It is perhaps not so hard to put into words what my partner and I actual saw at Auschwitz Birkenau, but it is far far harder to understand and to express in writing the harshness of the regime, what people who were ‘lucky’ enough to avoid the gas chambers and survive, (coupled with the brutality of the winter climate when -15 was common), must have experienced. Words alone, even linked to a vivid imagination, cannot do justice – but pictures perhaps speak far louder? If you are expecting it to be anything other than a gloomy and downbeat visit, do not go. For that is what it is – far gloomier that you could even possibly imagine.¬†Auschwitz Birkenau is not a happy place to be.

We arrived late in the afternoon at our hotel which was just a short drive from the Auschwitz Birkenau complex. My parter decided to have a nap, tired after the journey. I was full of energy and set off to have a quick look.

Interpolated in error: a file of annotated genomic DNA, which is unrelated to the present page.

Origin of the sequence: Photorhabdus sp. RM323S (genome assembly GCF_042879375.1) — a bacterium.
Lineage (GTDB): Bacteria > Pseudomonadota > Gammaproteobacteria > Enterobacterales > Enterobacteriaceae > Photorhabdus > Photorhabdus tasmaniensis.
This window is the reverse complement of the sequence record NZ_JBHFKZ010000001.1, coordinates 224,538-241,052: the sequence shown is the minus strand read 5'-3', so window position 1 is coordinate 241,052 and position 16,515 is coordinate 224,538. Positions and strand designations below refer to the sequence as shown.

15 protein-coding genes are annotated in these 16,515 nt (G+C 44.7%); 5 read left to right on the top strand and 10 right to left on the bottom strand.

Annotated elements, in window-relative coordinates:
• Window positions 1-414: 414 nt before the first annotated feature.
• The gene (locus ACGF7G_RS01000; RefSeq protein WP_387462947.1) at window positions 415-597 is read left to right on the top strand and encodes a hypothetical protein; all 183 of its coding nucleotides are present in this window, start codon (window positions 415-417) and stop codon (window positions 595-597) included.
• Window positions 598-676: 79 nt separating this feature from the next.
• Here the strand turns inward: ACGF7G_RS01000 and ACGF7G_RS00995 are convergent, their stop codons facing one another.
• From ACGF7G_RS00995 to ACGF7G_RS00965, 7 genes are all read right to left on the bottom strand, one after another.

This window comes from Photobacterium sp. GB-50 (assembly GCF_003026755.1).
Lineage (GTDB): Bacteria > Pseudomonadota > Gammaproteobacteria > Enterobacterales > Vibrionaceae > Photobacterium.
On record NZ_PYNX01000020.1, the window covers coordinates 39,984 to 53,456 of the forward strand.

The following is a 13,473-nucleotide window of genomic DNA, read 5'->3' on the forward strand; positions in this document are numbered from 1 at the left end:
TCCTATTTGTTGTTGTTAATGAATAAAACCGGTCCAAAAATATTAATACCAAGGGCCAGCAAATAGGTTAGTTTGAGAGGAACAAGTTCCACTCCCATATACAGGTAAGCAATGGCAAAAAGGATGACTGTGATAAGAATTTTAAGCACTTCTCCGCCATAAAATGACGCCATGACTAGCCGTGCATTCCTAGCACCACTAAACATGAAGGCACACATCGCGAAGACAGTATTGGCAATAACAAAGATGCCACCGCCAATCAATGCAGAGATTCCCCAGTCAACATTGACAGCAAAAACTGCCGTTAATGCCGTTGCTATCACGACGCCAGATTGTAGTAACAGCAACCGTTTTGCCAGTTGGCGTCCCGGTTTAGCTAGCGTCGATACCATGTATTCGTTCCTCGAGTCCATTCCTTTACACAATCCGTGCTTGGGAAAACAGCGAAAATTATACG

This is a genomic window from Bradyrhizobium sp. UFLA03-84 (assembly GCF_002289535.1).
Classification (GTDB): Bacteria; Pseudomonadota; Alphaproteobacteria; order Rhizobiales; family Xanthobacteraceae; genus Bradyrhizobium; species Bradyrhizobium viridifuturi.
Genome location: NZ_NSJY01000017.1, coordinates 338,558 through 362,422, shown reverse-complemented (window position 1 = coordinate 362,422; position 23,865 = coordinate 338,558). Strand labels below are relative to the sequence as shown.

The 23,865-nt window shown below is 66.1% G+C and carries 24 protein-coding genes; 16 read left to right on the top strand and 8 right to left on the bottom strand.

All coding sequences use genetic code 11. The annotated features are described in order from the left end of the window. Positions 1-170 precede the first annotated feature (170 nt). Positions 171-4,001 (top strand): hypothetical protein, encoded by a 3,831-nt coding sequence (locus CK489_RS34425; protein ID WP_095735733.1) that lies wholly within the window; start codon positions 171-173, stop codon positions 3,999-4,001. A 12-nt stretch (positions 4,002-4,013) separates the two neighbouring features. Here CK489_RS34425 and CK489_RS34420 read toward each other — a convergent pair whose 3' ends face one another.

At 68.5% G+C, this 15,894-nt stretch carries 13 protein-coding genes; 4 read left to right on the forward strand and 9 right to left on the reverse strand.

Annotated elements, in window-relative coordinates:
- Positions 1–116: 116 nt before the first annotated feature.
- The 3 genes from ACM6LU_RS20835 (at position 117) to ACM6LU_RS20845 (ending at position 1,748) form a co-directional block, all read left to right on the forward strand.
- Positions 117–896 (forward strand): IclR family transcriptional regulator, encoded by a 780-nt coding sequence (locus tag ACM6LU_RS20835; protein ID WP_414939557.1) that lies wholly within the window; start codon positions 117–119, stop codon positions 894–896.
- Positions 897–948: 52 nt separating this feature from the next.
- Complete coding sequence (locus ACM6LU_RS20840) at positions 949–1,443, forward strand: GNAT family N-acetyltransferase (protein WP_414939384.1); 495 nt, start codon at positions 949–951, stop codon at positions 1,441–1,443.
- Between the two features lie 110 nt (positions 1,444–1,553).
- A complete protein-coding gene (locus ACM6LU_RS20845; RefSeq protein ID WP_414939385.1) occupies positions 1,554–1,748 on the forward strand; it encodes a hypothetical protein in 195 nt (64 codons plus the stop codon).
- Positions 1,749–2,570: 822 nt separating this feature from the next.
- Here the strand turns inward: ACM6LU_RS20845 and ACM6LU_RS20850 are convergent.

The main Auschwitz site had already closed for the day, but Birkenau was still open. I was one of a handful of people there at that time of the day. I walked into the complex and stood beneath the famous arch, which was the main entrance to Birkenau and broke down in tears. The sense of emotion was overpowering. I stood there surveying the sheer size and scale of Birkenau that lay before me and simply could not take it all in. But this only heightened my desire to come back and explore fully the following day.

To read more about what we saw at the Auschwitz site click here.

Or click here to read more about what we saw at Birkenau.